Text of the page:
Interior, Audio & Video Mods


Community Member Credit: Jerry Herrera


  • Overall, pretty much a direct fit. See reference photo on the bracket that needs to be drilled out a little.
  • They look really good in the car and give that bucket seat type feel while driving.
  • You do lose your heated seats and electronic adjustments. But I prefer performance over comfort.

Community Member Credit: 9BlackMaxMS

I figured I would take everyone through a step-by-step process of how to do it. It is really an easy job and anyone can do it.

Parts Needed:

(1) Nissan 350Z Footrest Assembly: Part # – 67840-CD00C ($23.68)

(2) Nissan AE Maxima Clutch/Brake Pedal Cover: Part # – 46531-AB000 ($19.14 ea.)

(1) Nissan AE Maxima Gas Lever Assembly: Part # – 18005-4Y900 ($27.76)

(1) 8×1-3/4 Flat Philip Head Zinc Finish Screws ($1.03)

I got the OEM parts from Dave Burnette at Southpoint Nissan at cost, and after shipping my grand total of parts came to $99.50 with the screws added in.

Tools Needed:

  • Bench Vise
  • Metal Hack Saw
  • Bench Grinder
  • Power Drill
  • 1/8″ Drill Bit
  • 10mm Socket
  • Ratchet
  • Small Philips Head Screwdriver
  • Long Flathead Screwdriver
  • Stubby Flathead Screwdriver

Step One: Preparing The Dead Pedal

The 350Z does not come from the factory with an elevated spot for a dead pedal, therefore there is a lot of unnecessary plastic that needs to be cut away.

First, remove the five (5) screws (four silver metal ones at each corner, and one black one in the center). Put the aluminum cover in a safe spot as it is very bendable.

Once separated, clamp the black plastic base to the bench vise and start sawing away. Leave about 1/2-3/4″ of clearance between the top and the side of the pedal. Next, use the bench grinder or a sander/sandpaper to finish the edge of the pedal and to even out the base. It should look like this when finished:

Step Two: Positioning/Mounting The Dead Pedal

Now that your dead pedal is correctly cut and finished to your liking, use the small Philips head screwdriver and screw in the small black screw to secure the aluminum plate to the base.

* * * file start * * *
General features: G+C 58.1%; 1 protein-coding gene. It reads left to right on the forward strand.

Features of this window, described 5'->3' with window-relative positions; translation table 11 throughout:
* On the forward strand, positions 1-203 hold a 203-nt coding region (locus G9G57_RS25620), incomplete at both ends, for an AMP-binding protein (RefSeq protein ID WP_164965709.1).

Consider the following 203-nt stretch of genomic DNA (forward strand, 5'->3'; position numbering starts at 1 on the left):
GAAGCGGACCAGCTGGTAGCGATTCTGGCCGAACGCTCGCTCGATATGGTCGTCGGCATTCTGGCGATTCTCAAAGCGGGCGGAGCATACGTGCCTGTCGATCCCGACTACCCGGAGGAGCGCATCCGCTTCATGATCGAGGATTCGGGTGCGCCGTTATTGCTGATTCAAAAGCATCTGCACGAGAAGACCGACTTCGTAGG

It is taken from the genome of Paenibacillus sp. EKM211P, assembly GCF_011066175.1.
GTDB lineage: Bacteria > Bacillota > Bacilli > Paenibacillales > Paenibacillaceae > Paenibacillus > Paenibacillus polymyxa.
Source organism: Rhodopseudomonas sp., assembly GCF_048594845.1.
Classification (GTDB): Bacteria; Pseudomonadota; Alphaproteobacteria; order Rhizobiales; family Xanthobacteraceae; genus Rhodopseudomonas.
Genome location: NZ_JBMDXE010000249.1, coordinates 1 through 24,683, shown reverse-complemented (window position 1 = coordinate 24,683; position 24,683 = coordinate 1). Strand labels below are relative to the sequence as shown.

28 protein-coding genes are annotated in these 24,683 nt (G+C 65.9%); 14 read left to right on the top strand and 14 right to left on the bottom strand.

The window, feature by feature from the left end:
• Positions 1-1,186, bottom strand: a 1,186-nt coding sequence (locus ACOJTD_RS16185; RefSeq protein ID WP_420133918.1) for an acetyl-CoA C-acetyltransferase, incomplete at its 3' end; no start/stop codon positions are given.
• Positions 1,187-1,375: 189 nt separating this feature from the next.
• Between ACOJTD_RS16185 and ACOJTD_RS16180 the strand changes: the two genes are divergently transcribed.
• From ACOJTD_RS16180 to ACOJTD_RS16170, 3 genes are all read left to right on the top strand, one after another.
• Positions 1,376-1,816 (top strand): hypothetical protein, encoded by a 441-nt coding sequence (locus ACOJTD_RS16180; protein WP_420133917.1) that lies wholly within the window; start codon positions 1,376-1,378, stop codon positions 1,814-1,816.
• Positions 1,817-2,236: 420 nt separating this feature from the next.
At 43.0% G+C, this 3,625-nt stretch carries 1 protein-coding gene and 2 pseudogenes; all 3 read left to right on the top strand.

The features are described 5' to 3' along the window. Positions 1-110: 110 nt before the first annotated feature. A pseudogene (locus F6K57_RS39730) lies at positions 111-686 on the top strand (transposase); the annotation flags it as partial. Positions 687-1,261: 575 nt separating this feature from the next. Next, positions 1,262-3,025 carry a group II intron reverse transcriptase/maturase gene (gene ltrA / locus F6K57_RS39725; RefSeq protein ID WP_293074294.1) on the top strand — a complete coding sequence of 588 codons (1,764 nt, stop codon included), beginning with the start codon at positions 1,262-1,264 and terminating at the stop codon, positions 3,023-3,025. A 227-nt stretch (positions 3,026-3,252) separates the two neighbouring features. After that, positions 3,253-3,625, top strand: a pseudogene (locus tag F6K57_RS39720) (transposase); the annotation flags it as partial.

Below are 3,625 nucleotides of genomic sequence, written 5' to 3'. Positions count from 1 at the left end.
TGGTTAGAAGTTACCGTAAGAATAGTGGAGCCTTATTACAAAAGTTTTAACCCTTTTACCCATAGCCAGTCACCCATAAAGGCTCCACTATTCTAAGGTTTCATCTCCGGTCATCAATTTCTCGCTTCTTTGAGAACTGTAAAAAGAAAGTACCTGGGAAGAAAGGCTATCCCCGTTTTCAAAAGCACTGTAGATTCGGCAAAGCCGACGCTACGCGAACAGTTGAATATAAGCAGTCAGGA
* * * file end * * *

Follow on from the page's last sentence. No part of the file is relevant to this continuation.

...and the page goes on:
Go outside into your car and place the pedal where you would permanently like to place it. Rest it in place and begin drilling. You can drill directly through the carpeting. After drilling the four holes, take one 8×1-3/4 screw and fill in the four holes you just drilled. Voila, your dead pedal is installed and secured safely.



Step Three: Clutch/Brake Pedals

First off, if you have an automatic, you complete this task with only one pedal (clearly) but can use the same method as I did.

Begin by peeling back the old clutch and brake pedals. They should come off with little effort. I found it best to reinstall the new pedal cover in a specific order, making each corner/side easier to slip on. Using the stubby flathead screwdriver, slide the top right corner and right side on. Next, use the flathead to flip the backing away while you set the top left part of the cover in place. Continue this process until you get the entire cover on.

I found it best to install the cover in the following order:

Continue on and do the same for the brake pedal.

Step Four: Accelerator Pedal

Begin by removing the throttle cable from the very top of the pedal assembly. It is kind of tricky, but if you wedge your long flathead screwdriver between the plastic clip and the metal on the pedal arm, it will pop free. The cable is located where these two red arrows are pointing to:

Next, unbolt the two 10mm nuts holding the pedal bracket in place (located on the firewall). Once these are taken off, the whole gas pedal assembly (pedal and arm) will fall out.

Continue the re-installation of the new pedal in reverse order of taking out the old one (first bolt in the two 10mm nuts that hold the pedal to the mounting bracket, then clip in the throttle cable).

You are finished. Put back your floormat and enjoy.



Additional Photos (2002 Maxima)


Community Member Credit: EddyMaxx

I was looking to replace the steering wheel on my 1998 4thgen Nissan Maxima. I looked at various options and came across an 8thgen steering wheel that fits perfectly and literally plug-n-play (for the fitment and airbag wiring). It feels and looks much better than the regular 4thgen steering wheel. It’s also a flat-bottom steering wheel.